When it comes to artificial intelligence, a lack of transparency in process and bad data to begin with are two of the issues most hampering the embrace by the boardroom. In AI: Black boxes and the boardroom, colleagues Tim Wright and Antony Bott examine how the resulting lack of trust can make companies wary of the AI technology despite its many potential benefits, and some basic steps one can take to alleviate those concerns.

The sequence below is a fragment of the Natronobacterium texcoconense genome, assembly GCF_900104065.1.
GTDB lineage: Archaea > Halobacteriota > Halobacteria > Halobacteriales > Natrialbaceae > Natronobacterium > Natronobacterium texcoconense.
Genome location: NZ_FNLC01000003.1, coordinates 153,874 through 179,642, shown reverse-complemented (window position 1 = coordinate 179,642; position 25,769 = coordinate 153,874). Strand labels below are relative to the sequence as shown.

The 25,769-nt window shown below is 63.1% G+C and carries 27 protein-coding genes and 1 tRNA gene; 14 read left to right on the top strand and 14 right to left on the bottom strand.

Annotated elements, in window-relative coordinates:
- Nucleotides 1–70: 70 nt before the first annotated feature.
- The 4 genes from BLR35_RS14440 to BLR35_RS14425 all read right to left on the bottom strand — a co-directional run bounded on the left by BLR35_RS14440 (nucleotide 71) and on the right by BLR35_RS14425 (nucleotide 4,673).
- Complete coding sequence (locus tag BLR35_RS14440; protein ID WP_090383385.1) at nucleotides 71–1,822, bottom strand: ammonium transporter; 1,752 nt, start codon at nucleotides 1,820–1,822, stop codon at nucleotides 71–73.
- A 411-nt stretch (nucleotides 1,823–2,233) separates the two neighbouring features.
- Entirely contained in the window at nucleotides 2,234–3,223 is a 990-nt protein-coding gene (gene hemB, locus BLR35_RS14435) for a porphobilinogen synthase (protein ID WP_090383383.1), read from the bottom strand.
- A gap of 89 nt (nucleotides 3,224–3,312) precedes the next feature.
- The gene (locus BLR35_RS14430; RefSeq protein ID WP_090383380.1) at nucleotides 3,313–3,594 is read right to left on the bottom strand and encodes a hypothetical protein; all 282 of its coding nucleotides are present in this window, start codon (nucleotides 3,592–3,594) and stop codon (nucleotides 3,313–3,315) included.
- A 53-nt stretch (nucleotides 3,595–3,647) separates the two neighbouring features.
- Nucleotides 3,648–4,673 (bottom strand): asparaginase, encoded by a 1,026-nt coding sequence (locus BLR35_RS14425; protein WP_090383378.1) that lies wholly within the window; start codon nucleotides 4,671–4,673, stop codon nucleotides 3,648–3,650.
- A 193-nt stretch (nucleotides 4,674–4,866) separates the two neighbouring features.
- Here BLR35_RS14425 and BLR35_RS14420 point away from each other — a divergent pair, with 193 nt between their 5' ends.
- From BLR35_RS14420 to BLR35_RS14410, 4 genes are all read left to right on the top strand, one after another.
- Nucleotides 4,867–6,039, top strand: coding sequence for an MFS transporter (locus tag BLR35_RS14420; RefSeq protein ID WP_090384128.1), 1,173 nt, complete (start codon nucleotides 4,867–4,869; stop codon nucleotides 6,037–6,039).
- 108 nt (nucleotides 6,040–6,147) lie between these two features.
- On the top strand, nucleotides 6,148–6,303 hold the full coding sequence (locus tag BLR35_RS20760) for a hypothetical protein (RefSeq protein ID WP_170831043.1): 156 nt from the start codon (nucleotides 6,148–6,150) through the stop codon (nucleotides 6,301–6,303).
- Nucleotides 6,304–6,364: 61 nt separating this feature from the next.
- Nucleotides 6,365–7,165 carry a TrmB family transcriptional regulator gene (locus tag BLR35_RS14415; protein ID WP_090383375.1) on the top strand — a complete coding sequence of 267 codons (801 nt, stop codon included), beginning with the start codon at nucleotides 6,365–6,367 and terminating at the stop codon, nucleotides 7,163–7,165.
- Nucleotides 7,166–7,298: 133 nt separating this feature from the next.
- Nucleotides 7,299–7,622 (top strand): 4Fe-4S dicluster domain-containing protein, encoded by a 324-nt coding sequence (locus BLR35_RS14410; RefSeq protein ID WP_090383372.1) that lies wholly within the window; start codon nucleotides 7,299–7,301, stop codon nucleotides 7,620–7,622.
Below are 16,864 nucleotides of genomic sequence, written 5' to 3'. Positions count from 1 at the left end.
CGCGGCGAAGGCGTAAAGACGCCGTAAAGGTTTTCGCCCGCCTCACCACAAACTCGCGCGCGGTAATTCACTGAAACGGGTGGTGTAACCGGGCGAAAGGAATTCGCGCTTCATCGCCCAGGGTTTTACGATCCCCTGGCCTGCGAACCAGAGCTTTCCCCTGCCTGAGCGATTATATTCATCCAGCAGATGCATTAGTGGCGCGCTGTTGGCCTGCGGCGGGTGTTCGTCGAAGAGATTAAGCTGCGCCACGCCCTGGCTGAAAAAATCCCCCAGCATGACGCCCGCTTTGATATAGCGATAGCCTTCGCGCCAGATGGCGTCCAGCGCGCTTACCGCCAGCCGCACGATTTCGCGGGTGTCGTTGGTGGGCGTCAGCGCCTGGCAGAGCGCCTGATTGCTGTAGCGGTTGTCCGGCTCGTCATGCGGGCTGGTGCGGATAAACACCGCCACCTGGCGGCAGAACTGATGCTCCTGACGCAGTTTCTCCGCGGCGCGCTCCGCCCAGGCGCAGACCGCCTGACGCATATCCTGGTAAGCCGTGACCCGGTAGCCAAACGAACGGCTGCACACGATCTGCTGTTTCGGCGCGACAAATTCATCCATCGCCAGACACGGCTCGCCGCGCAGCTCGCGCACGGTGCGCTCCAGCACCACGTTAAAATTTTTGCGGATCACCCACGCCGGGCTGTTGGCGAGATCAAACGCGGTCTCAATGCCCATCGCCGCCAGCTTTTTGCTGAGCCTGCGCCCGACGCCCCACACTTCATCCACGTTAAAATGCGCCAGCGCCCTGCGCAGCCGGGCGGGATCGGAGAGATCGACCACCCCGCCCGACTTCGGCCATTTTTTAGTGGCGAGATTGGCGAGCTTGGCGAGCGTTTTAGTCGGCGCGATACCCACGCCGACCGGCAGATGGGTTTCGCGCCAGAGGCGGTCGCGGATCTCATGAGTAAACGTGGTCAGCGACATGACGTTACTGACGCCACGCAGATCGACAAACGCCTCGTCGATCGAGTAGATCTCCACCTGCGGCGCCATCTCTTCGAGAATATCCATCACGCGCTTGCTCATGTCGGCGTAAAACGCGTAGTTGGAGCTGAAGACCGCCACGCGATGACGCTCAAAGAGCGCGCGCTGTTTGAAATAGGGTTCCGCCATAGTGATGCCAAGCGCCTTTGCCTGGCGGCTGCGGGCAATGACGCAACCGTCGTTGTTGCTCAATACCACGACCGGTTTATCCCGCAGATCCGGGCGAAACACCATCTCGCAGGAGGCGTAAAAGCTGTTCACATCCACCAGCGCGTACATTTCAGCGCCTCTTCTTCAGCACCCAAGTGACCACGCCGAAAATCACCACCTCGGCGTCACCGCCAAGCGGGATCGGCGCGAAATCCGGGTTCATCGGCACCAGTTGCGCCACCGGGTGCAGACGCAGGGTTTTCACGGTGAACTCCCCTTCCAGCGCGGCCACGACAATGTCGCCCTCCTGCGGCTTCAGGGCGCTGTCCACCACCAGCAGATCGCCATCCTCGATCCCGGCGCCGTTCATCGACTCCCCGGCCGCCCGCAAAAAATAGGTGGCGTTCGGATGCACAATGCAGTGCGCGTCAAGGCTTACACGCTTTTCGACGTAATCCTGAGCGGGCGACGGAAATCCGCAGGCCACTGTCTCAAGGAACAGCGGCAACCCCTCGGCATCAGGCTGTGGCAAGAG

Famously dramatized by the disembodied voice of HAL in Stanley Kubrick’s 1968 film 2001: A Space Odyssey, artificial intelligence has been the subject of humanity’s existential angst for decades. Although Elon Musk warns that those fears may be justified, one of the biggest pushes for advancing artificial intelligence to-date has been to market it for purposes of day-to-day corporate efficiency. Nearly every IT vendor is seeking to make a name for their proprietary AI tool by offering AI as a Service to the majority of businesses who are not developing AI in-house, but who want to leverage the benefits of AI’s automated decision-making, data analytics and cost-savings. In the business context, AI has yet to pose the threat of refusing to “open the pod bay doors,” but customers are faced with the challenge of exposing the vendor’s AI to data amassed by their entire enterprise, thereby allowing the algorithms to learn from and evolve based on information that may be private, proprietary and heavily regulated. The most common solution to this conundrum is for customers to contract for ownership of all machine learning models, bots and other outputs that result from the AI’s presence in the customer’s environment and processing of customer data. But what are the implications of this “all for one” approach to ownership of the fruits of machine learning? What, if any, innovations in AI are lost when lessons learned are retained by a single entity?